BBC Antiques Roadshow guest taken aback as £250k item gets disappointing valuation

An unexpected turn of events unfolded on Antiques Roadshow when a precious item expected to be worth £250,000 got a disappointing valuation. Expert Ronnie Archer-Morgan handed out the disheartening news when the hit show visited Nottingham’s Wollaton Hall.

His job was to assess a figurine from the Kota tribe in Gabon. The owner anticipated the value around £250,000.

Sadly, instead of soaring to an impressive six-figure valuation, the owner was shocked to hear that it was worth merely £150.

That being said, it was quite a return compared to the modest £1.50 paid for the piece a decade earlier. Upon learning how much the guest initially paid, Ronnie amusingly responded: “You really took a risk, didn’t you?”

The crestfallen owner explained their initial interest in the piece saying: “Well, I was intrigued by the fact that it looked as if somebody had put a lot of work into making it.”

Ronnie, the programme’s expert, examined the statue before saying with excitement: “When you unwrapped this, my heart really skipped a beat because it’s one of my favourite tribal African figures. This is a Kota reliquary guardian figure and they put these on the bones of their ancestors to protect them and they polished this metal.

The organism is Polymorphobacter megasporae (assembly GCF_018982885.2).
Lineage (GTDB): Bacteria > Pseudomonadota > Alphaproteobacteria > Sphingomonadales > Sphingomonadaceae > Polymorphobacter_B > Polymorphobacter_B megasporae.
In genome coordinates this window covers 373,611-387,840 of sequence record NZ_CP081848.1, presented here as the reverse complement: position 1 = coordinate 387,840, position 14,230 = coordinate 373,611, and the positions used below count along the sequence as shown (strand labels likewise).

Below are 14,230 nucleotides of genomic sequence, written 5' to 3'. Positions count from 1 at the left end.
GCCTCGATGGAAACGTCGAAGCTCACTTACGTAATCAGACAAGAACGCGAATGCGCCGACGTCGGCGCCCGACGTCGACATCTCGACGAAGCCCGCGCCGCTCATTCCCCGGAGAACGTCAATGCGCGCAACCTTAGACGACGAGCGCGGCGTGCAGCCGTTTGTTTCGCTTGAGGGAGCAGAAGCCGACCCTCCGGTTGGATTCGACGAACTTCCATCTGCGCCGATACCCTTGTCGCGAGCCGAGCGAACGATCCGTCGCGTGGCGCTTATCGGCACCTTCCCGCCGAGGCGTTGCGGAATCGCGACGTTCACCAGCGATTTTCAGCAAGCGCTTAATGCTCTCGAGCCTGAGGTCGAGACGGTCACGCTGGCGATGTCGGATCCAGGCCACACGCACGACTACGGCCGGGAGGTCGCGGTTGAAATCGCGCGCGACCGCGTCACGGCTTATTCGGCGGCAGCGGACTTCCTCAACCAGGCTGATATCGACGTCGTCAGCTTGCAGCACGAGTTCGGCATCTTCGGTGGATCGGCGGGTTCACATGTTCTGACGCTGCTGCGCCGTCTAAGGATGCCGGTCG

“And in the 19th century, they were brass and copper, this is just copper, the brass and copper were like gold to them. They’re so highly revered in the art world that they have one of these in the Metropolitan Museum in New York.”

The antique pro went on to explain more about it: “They’re such iconic examples of African tribal art. They hammer the metal over the wood sculpture and then they chase the metal with these designs.

“It’s the geometric form of them that makes them so desirable, and they influenced the greatest modern artists of all time because at the beginning of modernism, they are very, very sought-after.”

Ronnie raised hopes of a high valuation when he explained that one of these figures was sold for £250,000 a few years back. But then he had some bad news to share.

He said: “Unfortunately, this one is a very fine copy. It’s slightly the wrong size. This was likely made around 1980 and one of this kind is probably worth about £150. It is 100 times more than you paid for it.”

Though still more valuable than its original price, it was not the jackpot the owner might have hoped for.


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